Joe Hill, who's won numerous awards for his horror novels and stories, is long past the fear of living in father Stephen King's shadow, which had prompted him to submit his first books under a pseudonym. But with Horns, the first movie adapted from one of his novels, Hill's treading on new turf — one it took his father a long time to find his footing on.
Despite the early success of Carrie and The Shining — a movie that, despite its masterpiece status, the elder King hated for the way it played fast and loose with his text — Stephen King adaptations in the 1980s were plentiful and often junk: For every Stand by Me, there was a Maximum Overdrive and Children of the Corn. Hill, working with director Alexandre Aja, has managed the first time out to whip up an adaptation that's both faithful to the spirit of his novel and stands on its own.
Daniel Radcliffe plays Ig, a young small-town man who has spent a year living under the suspicions that he murdered his girlfriend (Juno Temple). One morning, he wakes to discover that his pounding headache is due to the horns that have begun to sprout from his forehead. Stranger still, no one seems to notice them, although the people around him do acquire the habit of telling him their darkest feelings, which range from comically intense to genuinely disturbing. As Ig searches for the killer, he finds all manner of secrets he never meant to uncover, and has to face the fact that a man with horns like the devil's may be the nicest guy in town.Before the movies made out of his books started getting nominated for Oscars, your father had a rough track record with adaptations. This is the first time one of your novels has been adapted for the screen. What were your concerns going in?
My theory on this was that I had already done my version of the story, and it would probably be healthiest and most freeing for Alexandre Aja if I gave him the room to do his version. They got a great scriptwriter, Keith Bunin, and when I talked to Keith and I talked to Alex, I talked about the two ways that adaptations can be terrible. They can be terrible when they go off and do a movie that has nothing to do with the source material, if which case you have to ask why they bothered to pay the money to adapt the book at all. The other way they can fail is if you try to stay so faithful that you end up with something that's dead on the screen.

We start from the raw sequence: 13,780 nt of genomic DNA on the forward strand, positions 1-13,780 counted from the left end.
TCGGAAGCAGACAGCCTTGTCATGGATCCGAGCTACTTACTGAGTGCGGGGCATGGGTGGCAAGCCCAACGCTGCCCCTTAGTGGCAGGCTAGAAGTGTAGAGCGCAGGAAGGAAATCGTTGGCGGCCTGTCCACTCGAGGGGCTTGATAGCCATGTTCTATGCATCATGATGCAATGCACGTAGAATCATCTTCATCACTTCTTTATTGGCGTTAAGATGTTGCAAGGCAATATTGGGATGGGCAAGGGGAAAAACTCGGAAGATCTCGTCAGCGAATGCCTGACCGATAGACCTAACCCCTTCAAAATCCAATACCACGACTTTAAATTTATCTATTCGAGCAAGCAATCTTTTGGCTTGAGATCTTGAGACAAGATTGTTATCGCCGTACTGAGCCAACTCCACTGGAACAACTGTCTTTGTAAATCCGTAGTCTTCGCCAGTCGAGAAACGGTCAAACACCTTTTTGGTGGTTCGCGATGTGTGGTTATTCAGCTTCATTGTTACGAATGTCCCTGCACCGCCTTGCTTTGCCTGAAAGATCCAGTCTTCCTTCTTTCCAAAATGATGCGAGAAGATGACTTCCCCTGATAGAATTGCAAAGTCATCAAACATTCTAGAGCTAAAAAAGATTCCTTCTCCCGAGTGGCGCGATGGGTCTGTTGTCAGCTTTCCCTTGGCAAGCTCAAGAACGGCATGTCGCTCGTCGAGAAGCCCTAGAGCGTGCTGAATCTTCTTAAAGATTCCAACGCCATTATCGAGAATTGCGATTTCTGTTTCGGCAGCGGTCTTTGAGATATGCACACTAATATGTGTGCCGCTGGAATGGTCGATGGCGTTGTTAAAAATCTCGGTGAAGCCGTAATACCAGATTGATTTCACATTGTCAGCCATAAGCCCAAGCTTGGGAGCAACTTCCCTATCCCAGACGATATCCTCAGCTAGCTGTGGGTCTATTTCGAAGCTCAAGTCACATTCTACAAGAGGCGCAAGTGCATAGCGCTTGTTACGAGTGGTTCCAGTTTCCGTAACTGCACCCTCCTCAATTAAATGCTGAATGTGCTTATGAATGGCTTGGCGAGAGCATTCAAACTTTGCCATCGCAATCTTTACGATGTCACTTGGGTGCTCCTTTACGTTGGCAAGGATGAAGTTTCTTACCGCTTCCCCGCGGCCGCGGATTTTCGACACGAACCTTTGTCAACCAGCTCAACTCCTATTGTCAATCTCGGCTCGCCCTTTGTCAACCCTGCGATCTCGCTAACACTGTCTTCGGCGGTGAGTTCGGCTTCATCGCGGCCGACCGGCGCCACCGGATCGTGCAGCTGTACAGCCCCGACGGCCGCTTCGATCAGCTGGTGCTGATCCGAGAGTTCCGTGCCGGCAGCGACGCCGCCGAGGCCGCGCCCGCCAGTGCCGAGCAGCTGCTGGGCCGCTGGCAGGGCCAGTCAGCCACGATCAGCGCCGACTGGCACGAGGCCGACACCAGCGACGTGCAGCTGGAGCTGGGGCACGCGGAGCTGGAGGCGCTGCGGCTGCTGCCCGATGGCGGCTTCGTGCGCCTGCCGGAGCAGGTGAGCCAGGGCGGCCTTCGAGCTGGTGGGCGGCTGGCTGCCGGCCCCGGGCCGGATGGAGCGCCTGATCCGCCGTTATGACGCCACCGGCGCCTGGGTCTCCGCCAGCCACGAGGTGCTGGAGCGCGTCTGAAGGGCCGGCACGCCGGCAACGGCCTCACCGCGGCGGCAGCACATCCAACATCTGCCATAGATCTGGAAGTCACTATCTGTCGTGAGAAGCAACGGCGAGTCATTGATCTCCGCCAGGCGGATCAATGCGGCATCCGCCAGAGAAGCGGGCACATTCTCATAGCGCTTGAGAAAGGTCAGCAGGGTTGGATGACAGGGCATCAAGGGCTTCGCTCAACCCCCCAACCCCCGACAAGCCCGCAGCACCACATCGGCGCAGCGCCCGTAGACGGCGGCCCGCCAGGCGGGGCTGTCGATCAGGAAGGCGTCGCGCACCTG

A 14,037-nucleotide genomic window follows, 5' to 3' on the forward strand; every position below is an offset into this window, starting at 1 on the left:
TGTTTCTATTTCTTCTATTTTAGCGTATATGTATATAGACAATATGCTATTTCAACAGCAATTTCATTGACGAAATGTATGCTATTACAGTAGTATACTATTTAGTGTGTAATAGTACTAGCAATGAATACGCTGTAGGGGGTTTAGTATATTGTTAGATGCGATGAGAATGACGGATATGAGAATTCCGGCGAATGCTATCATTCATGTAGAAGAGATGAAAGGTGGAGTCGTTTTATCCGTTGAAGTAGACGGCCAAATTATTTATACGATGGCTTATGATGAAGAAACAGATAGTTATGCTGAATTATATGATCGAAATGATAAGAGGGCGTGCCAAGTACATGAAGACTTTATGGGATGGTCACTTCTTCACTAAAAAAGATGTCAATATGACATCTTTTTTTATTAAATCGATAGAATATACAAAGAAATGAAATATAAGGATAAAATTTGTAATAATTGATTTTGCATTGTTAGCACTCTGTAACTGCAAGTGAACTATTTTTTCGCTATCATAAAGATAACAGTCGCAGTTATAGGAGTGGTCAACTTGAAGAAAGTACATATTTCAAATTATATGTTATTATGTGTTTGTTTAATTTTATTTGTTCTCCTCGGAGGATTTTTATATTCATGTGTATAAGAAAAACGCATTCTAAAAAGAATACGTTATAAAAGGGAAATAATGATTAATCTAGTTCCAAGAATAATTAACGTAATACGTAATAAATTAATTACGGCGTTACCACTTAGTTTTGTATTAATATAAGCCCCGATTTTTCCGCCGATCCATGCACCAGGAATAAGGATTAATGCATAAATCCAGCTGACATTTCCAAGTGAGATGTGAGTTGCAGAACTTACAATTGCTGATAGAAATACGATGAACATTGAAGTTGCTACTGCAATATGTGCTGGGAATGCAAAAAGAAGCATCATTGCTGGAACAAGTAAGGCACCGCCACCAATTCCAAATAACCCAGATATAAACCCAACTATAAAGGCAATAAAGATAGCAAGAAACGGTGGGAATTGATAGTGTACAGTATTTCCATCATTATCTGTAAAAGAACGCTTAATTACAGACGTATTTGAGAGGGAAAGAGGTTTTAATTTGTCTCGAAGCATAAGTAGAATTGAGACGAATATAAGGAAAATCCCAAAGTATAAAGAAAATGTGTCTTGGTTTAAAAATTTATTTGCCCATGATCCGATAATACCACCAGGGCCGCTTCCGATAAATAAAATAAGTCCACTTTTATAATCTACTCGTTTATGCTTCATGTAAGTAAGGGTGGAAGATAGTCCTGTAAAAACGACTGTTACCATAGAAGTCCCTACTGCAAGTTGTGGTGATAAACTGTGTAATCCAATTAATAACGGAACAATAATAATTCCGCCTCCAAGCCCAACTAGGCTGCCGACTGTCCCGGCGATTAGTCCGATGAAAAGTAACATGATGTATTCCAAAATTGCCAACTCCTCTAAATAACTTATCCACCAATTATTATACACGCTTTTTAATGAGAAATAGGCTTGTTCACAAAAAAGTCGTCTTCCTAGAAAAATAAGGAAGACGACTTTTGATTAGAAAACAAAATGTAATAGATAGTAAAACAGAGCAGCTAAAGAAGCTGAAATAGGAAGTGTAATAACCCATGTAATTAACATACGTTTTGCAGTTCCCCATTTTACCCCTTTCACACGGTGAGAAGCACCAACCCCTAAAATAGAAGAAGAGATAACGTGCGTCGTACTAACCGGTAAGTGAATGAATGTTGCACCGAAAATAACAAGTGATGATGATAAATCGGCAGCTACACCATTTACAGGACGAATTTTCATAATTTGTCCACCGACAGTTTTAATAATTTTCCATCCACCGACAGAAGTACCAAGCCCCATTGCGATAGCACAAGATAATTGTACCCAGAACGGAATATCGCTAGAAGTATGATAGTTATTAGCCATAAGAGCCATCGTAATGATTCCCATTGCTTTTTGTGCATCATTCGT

I encouraged them to find a happy middle, and for Alex to feel free to make a movie — to do his version of the story. I was moderately hands-on with the screenplay; I talked to Keith a lot, we had lots of great arguments. I visited the set a few times, and I was a cheerleader while they were filming, but I didn't have much to do with that stage of things. I wanted to stay out from underfoot. And then again in the editing process, there was a really healthy back and forth where I made some suggestions and offered what ideas I had and tried not to mess anything up, because it seemed like they had something that was really energetic and powerful in its own right.Did you talk to your father about the adaptation process, or learn anything from his long road to getting the movies to turn out well?
There's this thing about novels where every time you sit down to write one, you have to figure out how to write a novel all over again. It's like nothing you learned from the last novel can be carried over to the next one. That's not really true, but sometimes it feels true. I feel like that's also true of movies. All these people come together to make a movie happen, and each one of them is like a different rung in a ladder. Any one faulty rung in a ladder can lead to a total disaster. On the other hand, sometimes those rungs can really energize each other, and you get something marvelous. Certainly my dad has had some great, great adaptations, and I think that's because he discovered some really great people to work with who've done really faithful, exciting work, like Frank Darabont and Rob Reiner.